The Swedish star had four birdies and three bogeys on the Tokyo Yomiuri Country Club course to take a 9-under 207 total into the final round. Japan's Kaori Suzuki was second after a 69.
'My driving was excellent, but I had a hard time getting the ball to the hole,' Sorenstam said. 'The wind was tough to judge on several holes and that made it hard to reach the pin.'
Sorenstam, set to face the men in two weeks in Fort Worth, Texas, picked up her first birdie of the day on the 500-yard, par-5 sixth hole when she chipped on from the side of the green and sank a 7-foot putt.
Sorenstam's first bogey of the round was on the par-4 10th, where she three-putted. She picked up a stroke on the par-4 14th with a 15-foot birdie putt, but missed a 2-foot par putt on the short par-3 15th for her second bogey of the day.
'I've bogeyed that hole twice now and there's no reason for that because I'm using a nine iron,' Sorenstam said.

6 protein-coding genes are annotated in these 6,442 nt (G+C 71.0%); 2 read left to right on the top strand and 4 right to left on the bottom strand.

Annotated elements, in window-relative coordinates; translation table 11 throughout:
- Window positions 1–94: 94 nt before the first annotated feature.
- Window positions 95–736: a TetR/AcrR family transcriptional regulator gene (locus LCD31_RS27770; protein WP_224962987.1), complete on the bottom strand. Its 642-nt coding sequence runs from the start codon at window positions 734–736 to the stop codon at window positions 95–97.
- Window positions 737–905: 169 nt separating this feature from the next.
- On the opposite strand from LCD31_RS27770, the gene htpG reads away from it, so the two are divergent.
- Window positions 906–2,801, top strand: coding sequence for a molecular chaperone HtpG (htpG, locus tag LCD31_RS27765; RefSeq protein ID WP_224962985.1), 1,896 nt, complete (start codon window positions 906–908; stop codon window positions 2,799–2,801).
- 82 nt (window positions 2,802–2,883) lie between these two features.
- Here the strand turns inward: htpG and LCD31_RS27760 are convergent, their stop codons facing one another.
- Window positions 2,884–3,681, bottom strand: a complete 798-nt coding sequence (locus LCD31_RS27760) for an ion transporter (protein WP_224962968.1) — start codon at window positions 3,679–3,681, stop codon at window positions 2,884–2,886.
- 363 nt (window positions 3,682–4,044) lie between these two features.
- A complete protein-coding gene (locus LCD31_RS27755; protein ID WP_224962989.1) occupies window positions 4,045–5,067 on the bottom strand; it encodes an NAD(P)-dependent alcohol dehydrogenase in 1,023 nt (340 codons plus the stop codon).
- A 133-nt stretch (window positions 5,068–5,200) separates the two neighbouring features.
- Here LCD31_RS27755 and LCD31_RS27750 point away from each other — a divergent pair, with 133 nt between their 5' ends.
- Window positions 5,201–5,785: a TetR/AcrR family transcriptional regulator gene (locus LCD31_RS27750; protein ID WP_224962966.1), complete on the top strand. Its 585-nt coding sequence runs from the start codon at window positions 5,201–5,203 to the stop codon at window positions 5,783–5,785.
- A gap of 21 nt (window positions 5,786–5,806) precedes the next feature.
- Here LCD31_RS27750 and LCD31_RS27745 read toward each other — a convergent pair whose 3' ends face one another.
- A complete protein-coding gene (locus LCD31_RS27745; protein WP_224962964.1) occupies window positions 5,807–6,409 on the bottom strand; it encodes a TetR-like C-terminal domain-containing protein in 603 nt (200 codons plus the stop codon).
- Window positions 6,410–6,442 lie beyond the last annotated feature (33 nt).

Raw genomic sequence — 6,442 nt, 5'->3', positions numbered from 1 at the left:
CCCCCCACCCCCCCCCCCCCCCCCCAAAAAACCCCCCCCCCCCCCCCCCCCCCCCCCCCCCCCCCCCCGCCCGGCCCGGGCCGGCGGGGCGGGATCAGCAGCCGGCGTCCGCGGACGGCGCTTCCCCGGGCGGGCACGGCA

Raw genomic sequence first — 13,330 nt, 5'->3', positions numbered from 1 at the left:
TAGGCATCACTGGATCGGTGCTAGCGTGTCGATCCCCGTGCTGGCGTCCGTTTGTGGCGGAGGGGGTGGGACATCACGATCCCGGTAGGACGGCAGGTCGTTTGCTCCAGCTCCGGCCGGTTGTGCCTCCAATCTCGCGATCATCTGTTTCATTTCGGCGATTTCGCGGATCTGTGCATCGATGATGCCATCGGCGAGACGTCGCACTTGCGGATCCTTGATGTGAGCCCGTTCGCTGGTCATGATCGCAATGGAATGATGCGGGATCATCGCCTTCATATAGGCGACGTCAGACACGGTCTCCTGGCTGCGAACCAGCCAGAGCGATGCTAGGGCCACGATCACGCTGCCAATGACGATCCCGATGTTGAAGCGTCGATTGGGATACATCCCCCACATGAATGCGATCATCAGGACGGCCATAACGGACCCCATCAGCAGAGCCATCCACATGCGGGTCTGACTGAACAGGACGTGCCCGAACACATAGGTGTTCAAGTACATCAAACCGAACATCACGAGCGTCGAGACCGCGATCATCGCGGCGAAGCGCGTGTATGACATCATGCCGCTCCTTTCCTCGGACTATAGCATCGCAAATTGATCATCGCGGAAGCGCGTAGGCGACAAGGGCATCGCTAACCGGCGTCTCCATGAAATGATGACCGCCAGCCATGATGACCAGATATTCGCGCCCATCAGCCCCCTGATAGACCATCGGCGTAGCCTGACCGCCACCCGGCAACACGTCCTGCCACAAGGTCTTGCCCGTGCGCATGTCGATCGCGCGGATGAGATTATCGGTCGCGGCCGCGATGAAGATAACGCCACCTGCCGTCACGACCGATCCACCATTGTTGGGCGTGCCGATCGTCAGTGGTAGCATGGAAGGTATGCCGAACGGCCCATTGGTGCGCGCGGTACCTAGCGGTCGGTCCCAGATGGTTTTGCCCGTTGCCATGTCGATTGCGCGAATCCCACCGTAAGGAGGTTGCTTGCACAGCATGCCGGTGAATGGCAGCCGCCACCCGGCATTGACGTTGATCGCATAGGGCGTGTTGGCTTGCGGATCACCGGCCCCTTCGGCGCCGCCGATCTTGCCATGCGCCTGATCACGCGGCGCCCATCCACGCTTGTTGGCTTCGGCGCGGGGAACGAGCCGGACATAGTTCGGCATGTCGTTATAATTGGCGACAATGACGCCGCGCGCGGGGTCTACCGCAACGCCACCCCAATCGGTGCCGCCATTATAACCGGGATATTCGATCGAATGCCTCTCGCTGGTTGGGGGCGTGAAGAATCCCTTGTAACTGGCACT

She came back with a birdie on the 16th when she hit a sand wedge to 8 feet and then made it back-to-back birdies after chipping to 3 feet on the par-5 17th.
'The key on this course is the par 5s,' Sorenstam said. 'I birdied two of them today and hopefully I can birdie all of them tomorrow.'
A bogey on the par-3 18th was typical of the difficulty Sorenstam had with her short game and the windy conditions. Her drive with a 4-iron landed a foot short of the green. She chipped on but left herself an uphill 30 foot putt and then two-putted.
'I hit the ball well,' Sorenstam said. 'But there was a big gust of wind and I ended up 30 yards short.'
Despite the big lead, Sorenstam wasn't completely satisfied with her game and headed to the practice tee after the round.
'I need to work on my chipping and putting,' she said. 'It didn't seem like I could score well today so I'm going to have to work on that.'
Sorenstam, who won 13 worldwide events last year, was sixth last week in the Michelob Light Open in Virginia, and has one victory in five starts this year. She will become the first woman to play on the PGA Tour since Babe Zaharias in the 1945 Los Angeles Open.
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